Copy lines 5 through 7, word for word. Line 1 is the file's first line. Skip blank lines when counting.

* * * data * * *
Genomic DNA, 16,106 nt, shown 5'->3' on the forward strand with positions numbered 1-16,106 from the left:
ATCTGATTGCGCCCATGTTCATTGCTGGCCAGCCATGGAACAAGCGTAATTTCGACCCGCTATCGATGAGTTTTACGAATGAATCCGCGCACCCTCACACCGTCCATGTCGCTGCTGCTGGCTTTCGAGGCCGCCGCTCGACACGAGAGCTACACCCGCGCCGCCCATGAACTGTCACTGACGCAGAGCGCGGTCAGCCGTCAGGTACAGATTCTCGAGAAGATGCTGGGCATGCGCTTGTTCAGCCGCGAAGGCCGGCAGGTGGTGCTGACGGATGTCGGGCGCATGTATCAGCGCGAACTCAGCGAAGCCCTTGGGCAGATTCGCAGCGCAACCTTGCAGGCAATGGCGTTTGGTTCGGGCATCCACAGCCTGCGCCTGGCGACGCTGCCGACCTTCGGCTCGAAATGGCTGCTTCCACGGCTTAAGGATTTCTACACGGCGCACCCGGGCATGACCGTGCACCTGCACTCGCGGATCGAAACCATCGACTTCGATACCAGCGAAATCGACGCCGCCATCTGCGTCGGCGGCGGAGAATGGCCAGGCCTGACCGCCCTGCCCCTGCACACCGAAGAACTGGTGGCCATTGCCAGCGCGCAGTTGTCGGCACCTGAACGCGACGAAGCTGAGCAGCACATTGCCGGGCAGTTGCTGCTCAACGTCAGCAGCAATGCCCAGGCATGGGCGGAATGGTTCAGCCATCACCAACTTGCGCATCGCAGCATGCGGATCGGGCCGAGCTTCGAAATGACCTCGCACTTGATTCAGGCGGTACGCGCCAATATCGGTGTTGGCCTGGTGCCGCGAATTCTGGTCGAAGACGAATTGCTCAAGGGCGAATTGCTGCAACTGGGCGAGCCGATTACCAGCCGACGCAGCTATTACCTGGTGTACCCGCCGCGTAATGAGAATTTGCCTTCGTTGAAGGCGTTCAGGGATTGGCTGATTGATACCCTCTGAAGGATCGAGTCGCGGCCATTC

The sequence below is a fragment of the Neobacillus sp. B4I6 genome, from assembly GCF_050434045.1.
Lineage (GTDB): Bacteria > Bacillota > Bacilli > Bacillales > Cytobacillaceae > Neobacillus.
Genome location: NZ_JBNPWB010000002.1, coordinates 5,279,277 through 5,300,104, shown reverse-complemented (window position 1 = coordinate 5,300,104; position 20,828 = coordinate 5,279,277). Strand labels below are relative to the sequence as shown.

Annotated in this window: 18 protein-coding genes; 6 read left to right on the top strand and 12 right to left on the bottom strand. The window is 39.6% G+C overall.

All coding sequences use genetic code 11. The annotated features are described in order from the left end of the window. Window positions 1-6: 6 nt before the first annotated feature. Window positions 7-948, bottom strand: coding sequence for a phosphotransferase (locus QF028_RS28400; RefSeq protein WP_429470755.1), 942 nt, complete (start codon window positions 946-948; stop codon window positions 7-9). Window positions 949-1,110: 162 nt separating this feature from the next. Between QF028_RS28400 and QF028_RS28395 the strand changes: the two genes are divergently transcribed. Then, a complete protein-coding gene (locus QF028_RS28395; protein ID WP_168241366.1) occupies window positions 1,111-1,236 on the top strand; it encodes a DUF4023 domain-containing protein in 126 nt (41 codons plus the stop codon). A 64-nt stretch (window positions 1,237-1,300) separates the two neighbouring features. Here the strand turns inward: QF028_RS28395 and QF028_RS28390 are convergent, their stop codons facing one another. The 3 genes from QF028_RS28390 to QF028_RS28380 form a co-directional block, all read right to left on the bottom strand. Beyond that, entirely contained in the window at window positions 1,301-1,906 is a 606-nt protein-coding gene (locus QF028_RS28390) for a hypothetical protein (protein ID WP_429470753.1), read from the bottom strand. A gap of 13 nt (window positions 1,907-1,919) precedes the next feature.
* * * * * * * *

Genome location: NZ_JBNPWB010000002.1, coordinates 5,279,277 through 5,300,104, shown reverse-complemented (window position 1 = coordinate 5,300,104; position 20,828 = coordinate 5,279,277). Strand labels below are relative to the sequence as shown.

Annotated in this window: 18 protein-coding genes; 6 read left to right on the top strand and 12 right to left on the bottom strand. The window is 39.6% G+C overall.

All coding sequences use genetic code 11. The annotated features are described in order from the left end of the window. Window positions 1-6: 6 nt before the first annotated feature. Window positions 7-948, bottom strand: coding sequence for a phosphotransferase (locus QF028_RS28400; RefSeq protein WP_429470755.1), 942 nt, complete (start codon window positions 946-948; stop codon window positions 7-9). Window positions 949-1,110: 162 nt separating this feature from the next. Between QF028_RS28400 and QF028_RS28395 the strand changes: the two genes are divergently transcribed. Then, a complete protein-coding gene (locus QF028_RS28395; protein ID WP_168241366.1) occupies window positions 1,111-1,236 on the top strand; it encodes a DUF4023 domain-containing protein in 126 nt (41 codons plus the stop codon). A 64-nt stretch (window positions 1,237-1,300) separates the two neighbouring features. Here the strand turns inward: QF028_RS28395 and QF028_RS28390 are convergent, their stop codons facing one another. The 3 genes from QF028_RS28390 to QF028_RS28380 form a co-directional block, all read right to left on the bottom strand. Beyond that, entirely contained in the window at window positions 1,301-1,906 is a 606-nt protein-coding gene (locus QF028_RS28390) for a hypothetical protein (protein ID WP_429470753.1), read from the bottom strand. A gap of 13 nt (window positions 1,907-1,919) precedes the next feature.